France announces sale of six Rafael jets to Greece amid Turkey tensions

France on Sunday sold six Rafael fighter jets to Greece’s air force, at a time of heightened tensions over a string of issues with neighbouring Turkey. 

The news was first announced by Greece on Saturday before being confirmed by French defence minister Florence Parly over Twitter on Sunday. 

"Excellent news: Greece has just announced its intention to acquire six additional Rafales. Together, we are working to build true European autonomy," Parly tweeted.

 

The latest acquisitions brings the number of Dassault Rafael fighter jets in Greek service to 24. Greece’s Prime Minister Kyriakos Mitsotakis said that a deal was made with France to initially purchase 18 jets, adding that a decision was made to acquire an additional six. 

Greece and Turkey over the last year have been at odds over Turkish maritime claims in the Eastern Mediterranean Sea. Ankara claims a wide swath of the waters as part of its exclusive economic zone as part of a controversial deal signed with Libya in November 2019. This deal has been condemned as illegitimate by Egypt, Greece and Cyprus among others who saw it as blatant infringement on their own maritime borders.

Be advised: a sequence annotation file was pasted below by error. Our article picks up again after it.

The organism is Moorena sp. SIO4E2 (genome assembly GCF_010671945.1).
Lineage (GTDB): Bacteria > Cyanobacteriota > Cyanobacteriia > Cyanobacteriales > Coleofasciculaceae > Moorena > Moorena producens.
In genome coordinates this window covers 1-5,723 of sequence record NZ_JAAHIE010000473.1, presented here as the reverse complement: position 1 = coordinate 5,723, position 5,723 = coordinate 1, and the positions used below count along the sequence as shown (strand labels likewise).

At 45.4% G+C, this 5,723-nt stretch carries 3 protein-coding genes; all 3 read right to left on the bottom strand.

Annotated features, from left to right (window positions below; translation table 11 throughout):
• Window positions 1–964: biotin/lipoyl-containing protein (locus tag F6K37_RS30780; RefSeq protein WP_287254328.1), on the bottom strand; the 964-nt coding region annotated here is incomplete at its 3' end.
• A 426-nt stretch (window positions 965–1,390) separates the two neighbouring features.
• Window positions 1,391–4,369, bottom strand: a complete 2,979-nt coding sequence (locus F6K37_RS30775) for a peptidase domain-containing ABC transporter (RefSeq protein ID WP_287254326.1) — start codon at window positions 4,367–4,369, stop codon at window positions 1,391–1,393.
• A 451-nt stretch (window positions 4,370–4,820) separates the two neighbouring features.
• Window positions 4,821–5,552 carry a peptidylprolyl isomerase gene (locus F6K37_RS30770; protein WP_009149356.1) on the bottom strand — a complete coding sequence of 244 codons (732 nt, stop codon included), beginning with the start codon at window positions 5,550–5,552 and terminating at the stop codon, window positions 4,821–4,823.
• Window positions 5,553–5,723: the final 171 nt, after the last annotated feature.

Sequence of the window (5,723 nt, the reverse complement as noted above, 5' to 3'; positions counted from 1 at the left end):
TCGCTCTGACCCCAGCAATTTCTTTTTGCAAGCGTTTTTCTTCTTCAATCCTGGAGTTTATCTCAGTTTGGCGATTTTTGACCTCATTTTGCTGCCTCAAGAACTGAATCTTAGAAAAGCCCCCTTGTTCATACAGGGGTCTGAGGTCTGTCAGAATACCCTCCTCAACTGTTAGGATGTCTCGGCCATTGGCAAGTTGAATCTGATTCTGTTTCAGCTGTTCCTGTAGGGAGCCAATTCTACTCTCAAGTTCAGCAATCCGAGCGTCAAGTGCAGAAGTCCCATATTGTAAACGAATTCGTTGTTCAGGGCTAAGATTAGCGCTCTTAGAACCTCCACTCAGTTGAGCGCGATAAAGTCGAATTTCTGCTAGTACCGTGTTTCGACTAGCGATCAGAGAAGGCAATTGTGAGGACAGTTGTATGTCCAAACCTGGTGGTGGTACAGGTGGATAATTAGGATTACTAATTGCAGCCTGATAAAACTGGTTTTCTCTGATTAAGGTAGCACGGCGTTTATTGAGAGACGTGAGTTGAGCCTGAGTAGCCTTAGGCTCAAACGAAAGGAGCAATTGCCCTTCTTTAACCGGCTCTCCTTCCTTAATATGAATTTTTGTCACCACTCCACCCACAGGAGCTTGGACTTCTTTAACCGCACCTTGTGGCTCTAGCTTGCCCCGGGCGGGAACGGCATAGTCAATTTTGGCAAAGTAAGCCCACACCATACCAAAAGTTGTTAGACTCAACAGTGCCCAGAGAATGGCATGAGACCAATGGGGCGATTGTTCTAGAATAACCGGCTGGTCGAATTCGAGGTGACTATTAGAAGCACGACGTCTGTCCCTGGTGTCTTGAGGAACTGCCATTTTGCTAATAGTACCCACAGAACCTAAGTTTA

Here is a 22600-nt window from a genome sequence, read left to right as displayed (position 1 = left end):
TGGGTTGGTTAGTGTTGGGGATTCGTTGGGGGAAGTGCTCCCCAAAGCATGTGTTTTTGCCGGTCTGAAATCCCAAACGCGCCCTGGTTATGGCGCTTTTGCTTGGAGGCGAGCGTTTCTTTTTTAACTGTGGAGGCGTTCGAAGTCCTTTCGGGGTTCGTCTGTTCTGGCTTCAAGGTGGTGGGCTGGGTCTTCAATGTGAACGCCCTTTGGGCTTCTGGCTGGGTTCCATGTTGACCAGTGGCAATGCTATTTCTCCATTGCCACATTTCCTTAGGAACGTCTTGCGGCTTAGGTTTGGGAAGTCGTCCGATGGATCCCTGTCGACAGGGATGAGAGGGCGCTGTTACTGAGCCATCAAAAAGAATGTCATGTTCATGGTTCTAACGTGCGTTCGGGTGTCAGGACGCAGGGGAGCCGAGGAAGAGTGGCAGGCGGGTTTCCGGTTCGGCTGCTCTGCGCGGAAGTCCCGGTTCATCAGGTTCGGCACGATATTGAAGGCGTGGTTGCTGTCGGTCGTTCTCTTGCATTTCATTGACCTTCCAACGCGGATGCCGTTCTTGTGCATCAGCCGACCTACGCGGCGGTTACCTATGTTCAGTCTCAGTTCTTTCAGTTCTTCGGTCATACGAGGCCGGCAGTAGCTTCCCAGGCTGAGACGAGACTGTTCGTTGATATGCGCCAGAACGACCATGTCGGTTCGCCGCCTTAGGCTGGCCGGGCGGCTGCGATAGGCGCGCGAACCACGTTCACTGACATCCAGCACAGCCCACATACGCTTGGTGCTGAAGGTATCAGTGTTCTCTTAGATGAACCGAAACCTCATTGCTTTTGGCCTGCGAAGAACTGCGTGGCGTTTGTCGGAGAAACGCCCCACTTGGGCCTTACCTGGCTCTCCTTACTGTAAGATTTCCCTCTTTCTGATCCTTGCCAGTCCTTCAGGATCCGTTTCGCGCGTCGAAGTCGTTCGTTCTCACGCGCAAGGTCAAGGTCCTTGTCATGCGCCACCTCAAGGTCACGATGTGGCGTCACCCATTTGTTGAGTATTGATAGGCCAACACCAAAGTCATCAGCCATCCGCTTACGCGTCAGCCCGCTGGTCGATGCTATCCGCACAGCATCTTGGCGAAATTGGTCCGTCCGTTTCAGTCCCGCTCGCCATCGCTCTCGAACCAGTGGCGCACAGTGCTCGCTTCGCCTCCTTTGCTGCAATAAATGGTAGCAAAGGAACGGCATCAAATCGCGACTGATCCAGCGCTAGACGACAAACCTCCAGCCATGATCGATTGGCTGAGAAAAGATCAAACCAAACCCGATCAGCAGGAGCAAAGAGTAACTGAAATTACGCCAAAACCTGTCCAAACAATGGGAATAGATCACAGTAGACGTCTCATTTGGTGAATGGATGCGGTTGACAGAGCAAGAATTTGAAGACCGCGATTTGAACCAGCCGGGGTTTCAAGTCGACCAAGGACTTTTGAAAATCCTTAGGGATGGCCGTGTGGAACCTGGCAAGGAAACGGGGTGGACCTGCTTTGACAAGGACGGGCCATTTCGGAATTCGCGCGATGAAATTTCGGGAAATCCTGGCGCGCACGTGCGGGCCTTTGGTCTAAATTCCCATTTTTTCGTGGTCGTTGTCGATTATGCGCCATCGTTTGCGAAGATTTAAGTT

France emerged as a staunch supporter of Greece in its competition with Turkey. Owing to its own disputes with Ankara, Paris has increased its diplomatic and military support for Athens and French forces have joined Greek naval forces for military exercises.  The Rafael deal was inked for $6 billion in January and Parly praised Athens for making a “European choice” for its new fighter jet.

Speaking on Greece’s Rafael purchase over the summer, Turkey’s Defence Minister Hulusi Akar accused Athens of “engaging in an arms race”. 

Turkey and Greece have made some moves to de-escalate tensions with mutual visits by officials up to the level of foreign ministers of the two countries. President Recep Tayyip Erdogan of Turkey has made and received several phone calls from Kyriakos in recent months, including to share concerns over the risk of Afghan refugees fleeing to Europe.

Meanwhile, France has also seen its tensions reduce with Turkey following a meeting between Erdoğan and President Emmanuel Macron on the sidelines of a NATO summit in June.

 

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